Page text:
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Sir Gawain. Pearl. Sir Orfeo. 1975
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Record Number: 21280
   
Sir Gawain. Pearl. Sir Orfeo. 1975 Sir Gawain and the Green Knight
Pearl
Sir Orfeo

Translated by J.R.R. Tolkien
Edited by Christopher Tolkien.
First Edition 1975.
George Allen & Unwin.
London.
SBN 00482410358.
Hardback in dust jacket.
Not illustrated.
154 pages.
Price: £3.95.

Notes
Sir Gawain and the Green Knight, Pearl and Sir Orfeo, a collection containing the following works:

  • Preface – by Christopher Tolkien
  • Introduction – by Christopher Tolkien
  • Sir Gawain and the Green Knight – translated by J.R.R. Tolkien
  • Pearl – translated by J.R.R. Tolkien
  • Sir Orfeo – translated by J.R.R. Tolkien
  • Glossary – by J.R.R. Tolkien
  • The Verse-Forms of 'Sir Gawain and the Green Knight' and 'Pearl' – by J.R.R. Tolkien
  • Gawain’s Leave-Taking – translated by J.R.R. Tolkien
Published between 20 and 27 September 1975.

Details of all British editions of Sir Gawain, Pearl and Sir Orfeo can be found via these links to Tolkienbooks.net:

Blurb – Dust Jacket Flap
Throughout his life Professor J.R.R. Tolkien held alliterative poetry in particular affection, and over many years he endeavoured to perfect translations into current speech of those middle-English poems of which he was most fond.

Sir Gawain and the Green Knight and Pearl, two major and long-neglected poems by an unknown author, derive from the West Midlands, an area of England with which Professor Tolkien felt a strong affinity, and where the alliterative tradition survived strongly in the fourteenth century. Sir Orfeo is a slighter, but no less attractive, poem from a different tradition, and was an especial favourite of its translator.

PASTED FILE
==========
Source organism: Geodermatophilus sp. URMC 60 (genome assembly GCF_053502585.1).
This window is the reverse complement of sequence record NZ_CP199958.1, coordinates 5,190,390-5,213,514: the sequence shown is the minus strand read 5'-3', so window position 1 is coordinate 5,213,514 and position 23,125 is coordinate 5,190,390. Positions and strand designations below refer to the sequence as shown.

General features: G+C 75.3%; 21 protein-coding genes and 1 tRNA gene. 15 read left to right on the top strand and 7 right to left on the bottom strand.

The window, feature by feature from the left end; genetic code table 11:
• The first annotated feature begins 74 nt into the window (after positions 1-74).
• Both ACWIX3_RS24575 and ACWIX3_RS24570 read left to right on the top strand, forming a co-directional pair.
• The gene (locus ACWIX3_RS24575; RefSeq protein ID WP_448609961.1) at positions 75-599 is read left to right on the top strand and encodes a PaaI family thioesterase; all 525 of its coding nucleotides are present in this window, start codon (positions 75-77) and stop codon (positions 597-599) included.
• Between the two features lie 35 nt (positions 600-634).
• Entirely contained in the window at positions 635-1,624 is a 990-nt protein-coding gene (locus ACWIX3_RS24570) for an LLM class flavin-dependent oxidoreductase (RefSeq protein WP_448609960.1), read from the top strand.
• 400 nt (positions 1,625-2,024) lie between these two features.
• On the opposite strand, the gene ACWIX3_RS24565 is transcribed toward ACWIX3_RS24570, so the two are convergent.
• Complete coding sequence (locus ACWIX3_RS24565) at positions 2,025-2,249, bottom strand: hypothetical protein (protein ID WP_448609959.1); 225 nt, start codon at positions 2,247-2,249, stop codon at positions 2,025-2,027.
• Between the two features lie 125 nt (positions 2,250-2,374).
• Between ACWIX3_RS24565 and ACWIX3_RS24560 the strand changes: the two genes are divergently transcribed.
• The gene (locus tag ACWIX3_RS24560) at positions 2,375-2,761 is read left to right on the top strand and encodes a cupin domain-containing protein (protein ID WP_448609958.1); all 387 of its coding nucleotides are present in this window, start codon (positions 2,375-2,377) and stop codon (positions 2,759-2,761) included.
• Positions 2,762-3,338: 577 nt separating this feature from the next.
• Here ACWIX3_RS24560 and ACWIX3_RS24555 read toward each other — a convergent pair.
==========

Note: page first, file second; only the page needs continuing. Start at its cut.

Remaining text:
These three translations represent with great skill the complete rhyme and alliterative schemes of the originals. They constitute a triumphant memorial to a life-long love of language and its expression in metre and verse-form. No scholar who reads them with attention will fail to find illumination, and no reader of Professor Tolkien’s widely known imaginative works will feel disappointed, or fail to perceive in every page flashes of familiarity. It was, indeed, to the general reader that he wished to interpret these poems, and in doing so to lose neither the narrative skill nor the heightened poetic expression of the originals.

Translation of this quality creates and recreates a work of great intrinsic value, and Professor Tolkien would have rejoiced if his part in this process contributes to a more general recognition that Gawain and Pearl is poetry of the highest attainment, coeval with Chaucer’s and in no sense inferior.

This book has been prepared for publication by Christopher Tolkien, who is a fellow and tutor in English of New College, Oxford.

 
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